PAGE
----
UBC Undergraduate Research

Productivity of mixed-species vs. single-species forest stands : an analysis of a mixed lodgepole pine-interior hybrid spruce spacing trial in interior British Columbia Carsky, Grace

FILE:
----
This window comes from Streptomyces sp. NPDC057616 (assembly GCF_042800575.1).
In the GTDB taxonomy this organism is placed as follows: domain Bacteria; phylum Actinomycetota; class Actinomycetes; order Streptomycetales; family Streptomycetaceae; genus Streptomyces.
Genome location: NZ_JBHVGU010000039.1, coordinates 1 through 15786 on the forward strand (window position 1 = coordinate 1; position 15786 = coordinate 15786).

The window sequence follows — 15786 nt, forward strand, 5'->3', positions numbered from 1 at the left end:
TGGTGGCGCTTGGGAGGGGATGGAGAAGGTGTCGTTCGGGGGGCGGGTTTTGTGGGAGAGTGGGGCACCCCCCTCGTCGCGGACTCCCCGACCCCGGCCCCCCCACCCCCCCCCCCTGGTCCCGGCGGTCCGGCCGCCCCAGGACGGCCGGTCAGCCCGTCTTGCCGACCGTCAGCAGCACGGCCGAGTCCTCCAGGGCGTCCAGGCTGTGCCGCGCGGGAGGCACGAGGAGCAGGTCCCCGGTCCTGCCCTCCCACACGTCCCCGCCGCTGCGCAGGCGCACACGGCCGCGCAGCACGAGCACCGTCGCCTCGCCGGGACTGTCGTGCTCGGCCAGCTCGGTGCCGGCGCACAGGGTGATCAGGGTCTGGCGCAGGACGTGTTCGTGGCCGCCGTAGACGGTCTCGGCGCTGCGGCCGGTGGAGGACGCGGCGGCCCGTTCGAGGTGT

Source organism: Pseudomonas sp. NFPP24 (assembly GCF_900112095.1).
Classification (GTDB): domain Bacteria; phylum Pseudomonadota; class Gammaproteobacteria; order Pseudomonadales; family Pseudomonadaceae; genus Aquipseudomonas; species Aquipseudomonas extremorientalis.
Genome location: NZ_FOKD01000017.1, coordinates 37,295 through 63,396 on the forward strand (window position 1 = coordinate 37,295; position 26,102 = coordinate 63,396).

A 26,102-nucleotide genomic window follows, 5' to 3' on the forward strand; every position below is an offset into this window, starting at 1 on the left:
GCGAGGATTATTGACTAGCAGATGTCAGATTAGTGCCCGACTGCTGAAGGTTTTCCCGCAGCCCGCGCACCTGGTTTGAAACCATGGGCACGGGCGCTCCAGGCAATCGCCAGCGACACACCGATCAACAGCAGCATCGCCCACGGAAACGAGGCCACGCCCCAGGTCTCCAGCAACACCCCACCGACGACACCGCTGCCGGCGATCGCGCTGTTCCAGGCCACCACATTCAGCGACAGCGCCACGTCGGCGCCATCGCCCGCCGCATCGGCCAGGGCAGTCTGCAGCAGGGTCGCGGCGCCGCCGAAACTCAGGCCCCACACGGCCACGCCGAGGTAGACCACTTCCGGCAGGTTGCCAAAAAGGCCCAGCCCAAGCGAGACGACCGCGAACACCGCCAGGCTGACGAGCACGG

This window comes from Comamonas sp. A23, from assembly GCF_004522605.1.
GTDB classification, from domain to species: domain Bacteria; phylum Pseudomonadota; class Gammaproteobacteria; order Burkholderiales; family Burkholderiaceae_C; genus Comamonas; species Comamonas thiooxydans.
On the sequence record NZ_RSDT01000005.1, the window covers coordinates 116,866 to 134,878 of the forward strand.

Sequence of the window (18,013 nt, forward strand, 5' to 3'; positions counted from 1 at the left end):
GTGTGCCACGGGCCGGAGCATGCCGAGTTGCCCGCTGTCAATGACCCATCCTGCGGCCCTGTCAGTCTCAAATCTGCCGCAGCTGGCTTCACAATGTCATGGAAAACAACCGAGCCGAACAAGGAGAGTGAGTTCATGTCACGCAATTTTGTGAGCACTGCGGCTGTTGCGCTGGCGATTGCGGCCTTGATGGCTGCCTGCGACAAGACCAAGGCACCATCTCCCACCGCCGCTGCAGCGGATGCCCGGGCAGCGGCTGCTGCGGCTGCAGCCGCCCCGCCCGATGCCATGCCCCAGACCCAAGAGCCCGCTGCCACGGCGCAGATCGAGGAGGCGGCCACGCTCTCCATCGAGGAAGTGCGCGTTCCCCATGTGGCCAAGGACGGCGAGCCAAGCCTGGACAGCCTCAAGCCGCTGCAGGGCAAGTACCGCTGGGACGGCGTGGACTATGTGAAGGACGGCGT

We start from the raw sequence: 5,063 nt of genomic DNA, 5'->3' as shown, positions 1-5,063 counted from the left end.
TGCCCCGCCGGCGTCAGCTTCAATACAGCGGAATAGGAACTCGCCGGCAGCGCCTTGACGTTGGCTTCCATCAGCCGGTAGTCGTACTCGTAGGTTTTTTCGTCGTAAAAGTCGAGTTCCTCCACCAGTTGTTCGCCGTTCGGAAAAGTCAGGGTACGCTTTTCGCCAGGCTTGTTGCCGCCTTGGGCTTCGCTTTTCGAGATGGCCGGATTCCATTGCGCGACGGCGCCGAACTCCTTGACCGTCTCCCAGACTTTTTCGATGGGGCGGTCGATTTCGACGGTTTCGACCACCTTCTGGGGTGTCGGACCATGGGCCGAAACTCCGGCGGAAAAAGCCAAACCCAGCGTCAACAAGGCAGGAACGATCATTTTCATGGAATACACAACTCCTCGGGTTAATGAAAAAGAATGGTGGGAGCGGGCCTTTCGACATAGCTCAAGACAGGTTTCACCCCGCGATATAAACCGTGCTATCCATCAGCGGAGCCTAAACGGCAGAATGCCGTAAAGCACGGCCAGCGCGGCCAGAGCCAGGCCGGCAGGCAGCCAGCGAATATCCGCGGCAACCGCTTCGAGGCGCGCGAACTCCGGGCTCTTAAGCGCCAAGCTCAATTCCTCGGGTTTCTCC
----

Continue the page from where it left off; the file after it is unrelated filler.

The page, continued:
Though most forest plantations are planted with a single species, there has been a push in forest management to switch to mixed species stands. To further understand the effects of density and species mixture on size, growth, and yield in pure- and mixed-species plots, this thesis analyzes a 20-year-old mixed lodgepole pine – interior hybrid spruce installation across three densities (1000, 1500, and 2000 stems per hectare [SPH]) and five species mixtures (1:0, 3:1, 1:1, 1:3, and 0:1 Pine:Spruce [Pl:Sx]). Results show that there is no interaction between density and mixture, but both factors have a significant effect on total volume per hectare, merchantable volume per hectare, and total basal area per hectare. Differences in density and mixture levels were significant between 1000 and 2000 SPH and between mixtures 3:1 and 1:3 Pl:Sx, mixtures 1:0 and 1:3 Pl:Sx, and mixtures 1:0 and 1:1 Pl:Sx. Pure pine plots (1:0 Pl:Sx) at a density of 2000 SPH resulted in the highest yield, but the 3:1 Pl:Sx treatment at a density of 2000 SPH showed potential for higher yield. Although monocultures tend to yield higher total volumes, planting mixed-species stands that produce similar volumes provides additional increases to pest and disease resistance and biodiversity.

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